People love farming simulators, Pure Farming 2018 wants to take that global

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Pure Farming 2018 is out now. Farming Sim games now come from several competitive developers but also that competition leaves me confused because most entries in the Farm Gaming World seem interchangeable. I’m missing a key element in what draws people in, but this genre keeps raking in money hand over fist, so the problem must be with me. Let’s take a look at what Pure Farming 2018 is bringing to the table.

Update: Whoops, I got a bit carried away in writing this game up the first time. I have some frustrations with the genre and it got a bit out of hand. Sorry to any digital farmers whom may have been offended.

See, I grew up on farms. I grew up on games. When I first started playing SimFarm, I totally got it. Decades later, I’m playing first person shooter formatted games where I’m operating combines and the process of planting turnips in what appears to be a Dutch village. A review of one of the Farming Simulators is the very first paid review I ever had in games, back in 2010. I wound up losing my mind shouting about how the scientific and agricultural structure of what’s happening makes little to no sense; especially when you plant seeds in a field, water the field, harvest the field, take the bounty to sell in town, and ONLY THEN DECIDE WHAT KIND OF SEED YOU PLANTED. Stardew Valley felt like a tremendous step forward for realism.

There’s that frustration again! I am so sorry. Let’s get back on track with talking about the game today, and not half-remembered anxieties from a decade-old shovel-ware title.

After inheriting an in-game farm, you buy the best machines and work hard from dawn to dusk, selling crops, invest in new technologies, while making your farm the most efficient one in the state. And then, the game promises, you go global.

Launch trailer here:

Okay, you know what? This seems like a genuine step forward and the kind of thing I’d be… I’d be willing to try. The technological push and the idea that you’re taking the world of agriculture onto a global stage is at the very least the largest scale I’ve ever seen in a game like this. Perhaps it’s on me for thinking that all of these titles should be lumped in with the garbage I’ve suffered in the past.

“We listened closely to the farm simulator community, so we understand their expectations. That’s why we’re bringing a fleet of fully licensed machines from such industry leaders as Zetor, JCB, Great Plains, and many others. We’ve designed unique farms located in the USA, Japan, Italy, Colombia and Germany, and introduced various crops specific for these regions,” said Lukasz Abramczuk, Producer at Techland Publishing. “Thanks to three distinct game modes, we believe we’ve created a game that is very accessible to newcomers and at the same time satisfying for hardcore gamers who know their way around a virtual farm.”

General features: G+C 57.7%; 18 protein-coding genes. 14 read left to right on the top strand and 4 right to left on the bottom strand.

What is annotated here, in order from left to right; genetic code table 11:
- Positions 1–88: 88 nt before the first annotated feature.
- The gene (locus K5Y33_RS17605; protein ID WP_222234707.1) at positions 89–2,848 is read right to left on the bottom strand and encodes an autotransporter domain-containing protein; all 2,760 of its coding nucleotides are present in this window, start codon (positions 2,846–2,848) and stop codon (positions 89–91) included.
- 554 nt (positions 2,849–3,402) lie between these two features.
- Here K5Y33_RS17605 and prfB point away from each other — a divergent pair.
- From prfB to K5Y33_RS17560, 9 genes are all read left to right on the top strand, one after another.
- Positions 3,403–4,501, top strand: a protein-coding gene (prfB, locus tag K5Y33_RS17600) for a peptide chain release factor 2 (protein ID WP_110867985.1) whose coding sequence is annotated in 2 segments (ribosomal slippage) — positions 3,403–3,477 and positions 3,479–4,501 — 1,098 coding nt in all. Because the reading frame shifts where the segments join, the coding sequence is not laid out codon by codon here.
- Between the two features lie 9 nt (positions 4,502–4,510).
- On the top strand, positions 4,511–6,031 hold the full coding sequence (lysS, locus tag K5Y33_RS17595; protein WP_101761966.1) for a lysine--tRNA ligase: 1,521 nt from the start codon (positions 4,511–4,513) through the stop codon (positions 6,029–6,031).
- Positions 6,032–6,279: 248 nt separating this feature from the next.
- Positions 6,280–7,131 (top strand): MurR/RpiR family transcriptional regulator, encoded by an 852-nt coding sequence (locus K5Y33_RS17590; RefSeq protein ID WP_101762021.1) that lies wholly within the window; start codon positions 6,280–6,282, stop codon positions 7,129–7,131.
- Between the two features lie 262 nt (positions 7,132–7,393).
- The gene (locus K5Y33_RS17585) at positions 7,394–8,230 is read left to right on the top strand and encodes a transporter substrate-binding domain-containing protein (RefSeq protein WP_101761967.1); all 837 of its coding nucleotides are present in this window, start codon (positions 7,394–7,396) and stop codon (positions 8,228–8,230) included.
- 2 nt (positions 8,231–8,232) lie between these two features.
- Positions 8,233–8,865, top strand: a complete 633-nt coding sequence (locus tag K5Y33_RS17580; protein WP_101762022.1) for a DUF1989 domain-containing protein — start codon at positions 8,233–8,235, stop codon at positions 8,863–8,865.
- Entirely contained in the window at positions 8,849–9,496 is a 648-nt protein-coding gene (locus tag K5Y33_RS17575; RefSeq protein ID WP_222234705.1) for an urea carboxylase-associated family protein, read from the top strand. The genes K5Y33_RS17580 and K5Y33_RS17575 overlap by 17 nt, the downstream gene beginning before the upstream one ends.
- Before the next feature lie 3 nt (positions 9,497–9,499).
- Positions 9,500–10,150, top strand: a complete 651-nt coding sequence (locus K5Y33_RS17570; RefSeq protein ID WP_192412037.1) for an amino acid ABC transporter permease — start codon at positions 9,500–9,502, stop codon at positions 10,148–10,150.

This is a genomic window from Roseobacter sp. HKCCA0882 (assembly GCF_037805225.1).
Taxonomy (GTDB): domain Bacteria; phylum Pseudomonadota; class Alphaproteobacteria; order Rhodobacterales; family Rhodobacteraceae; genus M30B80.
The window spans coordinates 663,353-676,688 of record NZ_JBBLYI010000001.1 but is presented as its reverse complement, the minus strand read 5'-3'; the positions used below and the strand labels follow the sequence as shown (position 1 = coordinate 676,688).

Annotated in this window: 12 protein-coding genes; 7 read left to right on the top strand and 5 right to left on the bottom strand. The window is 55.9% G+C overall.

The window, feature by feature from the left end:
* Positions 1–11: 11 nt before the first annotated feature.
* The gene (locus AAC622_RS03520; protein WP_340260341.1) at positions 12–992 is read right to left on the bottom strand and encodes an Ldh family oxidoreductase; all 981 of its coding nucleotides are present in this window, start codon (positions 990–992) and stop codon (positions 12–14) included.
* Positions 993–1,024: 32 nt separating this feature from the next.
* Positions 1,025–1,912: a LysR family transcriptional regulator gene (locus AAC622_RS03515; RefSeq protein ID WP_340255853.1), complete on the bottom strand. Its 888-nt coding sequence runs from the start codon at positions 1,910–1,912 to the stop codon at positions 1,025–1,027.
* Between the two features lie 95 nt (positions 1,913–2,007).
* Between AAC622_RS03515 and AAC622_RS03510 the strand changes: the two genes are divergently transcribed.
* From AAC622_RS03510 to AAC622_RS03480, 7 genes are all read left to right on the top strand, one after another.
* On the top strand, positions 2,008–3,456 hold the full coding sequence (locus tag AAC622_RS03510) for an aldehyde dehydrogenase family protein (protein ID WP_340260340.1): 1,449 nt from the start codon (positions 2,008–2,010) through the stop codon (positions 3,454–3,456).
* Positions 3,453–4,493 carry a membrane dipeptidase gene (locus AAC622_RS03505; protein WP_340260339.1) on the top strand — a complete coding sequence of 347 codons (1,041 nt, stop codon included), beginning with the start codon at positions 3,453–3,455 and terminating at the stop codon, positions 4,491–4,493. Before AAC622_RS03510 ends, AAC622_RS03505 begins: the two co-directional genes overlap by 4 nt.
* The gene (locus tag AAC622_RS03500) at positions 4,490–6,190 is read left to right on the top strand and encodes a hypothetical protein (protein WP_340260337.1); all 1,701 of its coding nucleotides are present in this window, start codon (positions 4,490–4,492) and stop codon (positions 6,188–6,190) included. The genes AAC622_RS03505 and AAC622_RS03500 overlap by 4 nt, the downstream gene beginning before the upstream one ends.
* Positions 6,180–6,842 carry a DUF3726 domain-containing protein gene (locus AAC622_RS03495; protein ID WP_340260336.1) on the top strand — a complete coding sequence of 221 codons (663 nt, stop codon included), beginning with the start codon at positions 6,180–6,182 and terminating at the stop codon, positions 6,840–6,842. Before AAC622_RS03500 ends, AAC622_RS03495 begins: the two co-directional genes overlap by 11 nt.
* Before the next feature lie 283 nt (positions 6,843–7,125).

There is a weird element of farming games where they all seem to be in competition to include as many brand names as possible. As someone who came up around basically just John Deere equipment, I don’t understand this at all, but also good on them for packing as much realism into this as possible. If I play will I learn the difference between what JCB makes and what Zetor makes? I guess I learned most of what I know about cars from the Forza series, so anything is possible.

A list of some of the post-release content is included below:

At least 7 DLCs with new models, machines, and other surprises within 6 months;
General game improvements based on players’ feedback from launch;
At least 3 updates to modding tools within 3 months;
Support for steering wheels and peripherals, and more within 3 months;
Regularly selected PC mods added as free DLC for consoles.

The game is available on PC, PS4, and Xbox One. Pre-Order members get the Germany farm map DLC for free. Best of luck with cracking the mysteries of life and chaos theory and whatever else comes with this. Perhaps sound-off in the comments below if you have a good explanation of where I’m missing the fun here or if you’re a farmer who can tell me how close this game comes to simulating your global economic take-over.

52 Comments

  1. KDR_11k says:

    People calling graphics PS1/N64 level when they are nowhere close to that is one of my pet peeves…

    • LennyLeonardo says:

      Yeah, it is a bit YouTube commentsy.

    • malkav11 says:

      Yeah, the machines up top would be composed of like, 30 clearly distinguishable polygons if they were on PS1.

    • emotionengine says:

      I genuinely thought that line was some kind of satirical take on an uninformed angry “gamer” forum comment. As I kept reading, I realised to my dismay that it was not and that it and this entire unfortunate rambling rant of a piece was being dead serious. I understand it’s the weekend but I do wish this article had gone through editing first (if it were to be published at all).

    • dylan says:

      Writers struggling to sound ‘in-your-face’ because they have nothing at all to say is a pet peeve of mine.

  2. Pneuma_antilogias says:

    Α very poor article -and I’m being generous, calling it an “article”.

    If these games are so uninteresting to Mr. Wilbur, perhaps he might want to consider writing about something that he finds more interesting.

    I wonder what sort of contractual obligation forces RPS to host such drivel. To quote Mr. Wilbur, I’m dying to know.

    • emotionengine says:

      I’m sorry to say that I have to agree. As a long time reader of RPS I do not recall reading such consistently mediocre writing from one of their contributors. However, this mess of a piece even manages to stand out among prior contributions for its poor quality.

      I’ll hope Mr. Wilbur shows improvement over time if he is to be retained. A good place to start would be to study Alice’s brilliant news articles and to learn from those.

      (I’ll just add that I’m not particularly interested in this game or the genre, but I did not appreciate the condescending tone of the article at all).

    • dsch says:

      If these games are so uninteresting to Mr. Wilbur, perhaps he might want to consider writing about something that he finds more interesting.

      Have you read anything by John Walker?

  3. Martel says:

    Hopefully this writer isn’t going to be doing anymore “articles”